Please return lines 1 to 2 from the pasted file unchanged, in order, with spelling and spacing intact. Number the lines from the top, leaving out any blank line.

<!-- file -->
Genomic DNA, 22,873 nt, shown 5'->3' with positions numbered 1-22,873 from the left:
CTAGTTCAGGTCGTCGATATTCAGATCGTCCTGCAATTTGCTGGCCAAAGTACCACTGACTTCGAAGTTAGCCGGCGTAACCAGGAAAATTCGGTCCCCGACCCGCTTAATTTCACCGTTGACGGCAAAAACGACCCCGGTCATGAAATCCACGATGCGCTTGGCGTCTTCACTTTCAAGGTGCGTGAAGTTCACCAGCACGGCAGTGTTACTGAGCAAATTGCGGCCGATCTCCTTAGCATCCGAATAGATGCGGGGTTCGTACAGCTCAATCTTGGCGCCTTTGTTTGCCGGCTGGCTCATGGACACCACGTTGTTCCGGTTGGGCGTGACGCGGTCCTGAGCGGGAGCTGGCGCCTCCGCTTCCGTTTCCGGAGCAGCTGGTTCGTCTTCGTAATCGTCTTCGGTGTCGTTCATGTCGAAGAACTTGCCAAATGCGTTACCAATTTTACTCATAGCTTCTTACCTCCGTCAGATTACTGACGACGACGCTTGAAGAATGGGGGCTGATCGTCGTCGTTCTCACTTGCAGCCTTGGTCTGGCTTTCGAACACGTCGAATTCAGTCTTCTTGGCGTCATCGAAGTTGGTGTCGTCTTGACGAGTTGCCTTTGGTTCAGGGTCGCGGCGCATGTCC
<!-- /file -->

Genomic DNA, 22,873 nt, shown 5'->3' with positions numbered 1-22,873 from the left:
CTAGTTCAGGTCGTCGATATTCAGATCGTCCTGCAATTTGCTGGCCAAAGTACCACTGACTTCGAAGTTAGCCGGCGTAACCAGGAAAATTCGGTCCCCGACCCGCTTAATTTCACCGTTGACGGCAAAAACGACCCCGGTCATGAAATCCACGATGCGCTTGGCGTCTTCACTTTCAAGGTGCGTGAAGTTCACCAGCACGGCAGTGTTACTGAGCAAATTGCGGCCGATCTCCTTAGCATCCGAATAGATGCGGGGTTCGTACAGCTCAATCTTGGCGCCTTTGTTTGCCGGCTGGCTCATGGACACCACGTTGTTCCGGTTGGGCGTGACGCGGTCCTGAGCGGGAGCTGGCGCCTCCGCTTCCGTTTCCGGAGCAGCTGGTTCGTCTTCGTAATCGTCTTCGGTGTCGTTCATGTCGAAGAACTTGCCAAATGCGTTACCAATTTTACTCATAGCTTCTTACCTCCGTCAGATTACTGACGACGACGCTTGAAGAATGGGGGCTGATCGTCGTCGTTCTCACTTGCAGCCTTGGTCTGGCTTTCGAACACGTCGAATTCAGTCTTCTTGGCGTCATCGAAGTTGGTGTCGTCTTGACGAGTTGCCTTTGGTTCAGGGTCGCGGCGCATGTCC